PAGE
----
While preparing excerpts from Booker T. Washington’s Up From Slavery for my spring US history classes, I was struck by a detail from Washington’s depiction of his family’s plantation cabin–his description of the apparently-ubiquitous “cat-hole”:
“In addition to [“windows” and a door] there was, in the lower right-hand corner of the room, the “cat-hole,” – a contrivance which almost every mansion or cabin in Virginia possessed during the ante-bellum period. The “cat-hole” was a square opening, about seven by eight inches, provided for the purpose of letting the cat pass in and out of the house at will during the night. In the case of our particular cabin I could never understand the necessity for this convenience, since there were at least a half-dozen other places in the cabin that would have accommodated the cats.”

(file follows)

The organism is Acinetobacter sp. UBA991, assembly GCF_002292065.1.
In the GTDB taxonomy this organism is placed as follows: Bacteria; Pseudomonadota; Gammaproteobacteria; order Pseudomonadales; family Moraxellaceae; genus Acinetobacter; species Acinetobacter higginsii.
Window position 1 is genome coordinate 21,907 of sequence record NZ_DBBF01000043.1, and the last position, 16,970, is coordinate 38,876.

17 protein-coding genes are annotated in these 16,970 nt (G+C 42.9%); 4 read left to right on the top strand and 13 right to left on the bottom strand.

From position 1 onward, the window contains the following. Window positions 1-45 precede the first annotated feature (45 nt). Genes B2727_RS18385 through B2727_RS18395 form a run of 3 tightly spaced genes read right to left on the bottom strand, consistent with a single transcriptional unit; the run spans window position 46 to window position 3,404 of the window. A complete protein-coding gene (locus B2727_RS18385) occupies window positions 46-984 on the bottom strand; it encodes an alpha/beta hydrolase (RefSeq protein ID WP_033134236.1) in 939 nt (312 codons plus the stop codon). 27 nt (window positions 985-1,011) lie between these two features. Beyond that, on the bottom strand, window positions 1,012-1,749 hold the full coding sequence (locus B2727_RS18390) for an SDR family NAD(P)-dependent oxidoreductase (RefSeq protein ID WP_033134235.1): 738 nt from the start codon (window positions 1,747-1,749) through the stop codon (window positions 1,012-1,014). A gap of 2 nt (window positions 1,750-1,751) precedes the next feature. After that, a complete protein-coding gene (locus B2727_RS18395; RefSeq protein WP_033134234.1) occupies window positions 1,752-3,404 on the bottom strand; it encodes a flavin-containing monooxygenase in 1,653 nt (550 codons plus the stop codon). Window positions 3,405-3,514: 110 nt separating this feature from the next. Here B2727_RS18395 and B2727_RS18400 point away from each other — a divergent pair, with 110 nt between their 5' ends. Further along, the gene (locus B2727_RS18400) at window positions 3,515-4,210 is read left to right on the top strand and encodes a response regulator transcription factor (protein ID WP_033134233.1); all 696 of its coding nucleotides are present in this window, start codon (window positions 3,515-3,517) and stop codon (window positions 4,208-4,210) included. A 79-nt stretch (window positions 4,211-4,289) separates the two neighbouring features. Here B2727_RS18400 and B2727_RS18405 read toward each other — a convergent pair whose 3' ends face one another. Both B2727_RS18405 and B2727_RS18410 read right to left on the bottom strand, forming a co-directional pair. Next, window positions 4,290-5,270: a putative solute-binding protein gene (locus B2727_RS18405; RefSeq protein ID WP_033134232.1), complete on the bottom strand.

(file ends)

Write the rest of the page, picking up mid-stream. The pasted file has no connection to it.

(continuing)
Of course, this is simply a variation on the familiar doggy-door. I just hadn’t come across the term “cat-hole” before. Now, it apparently means something quite different.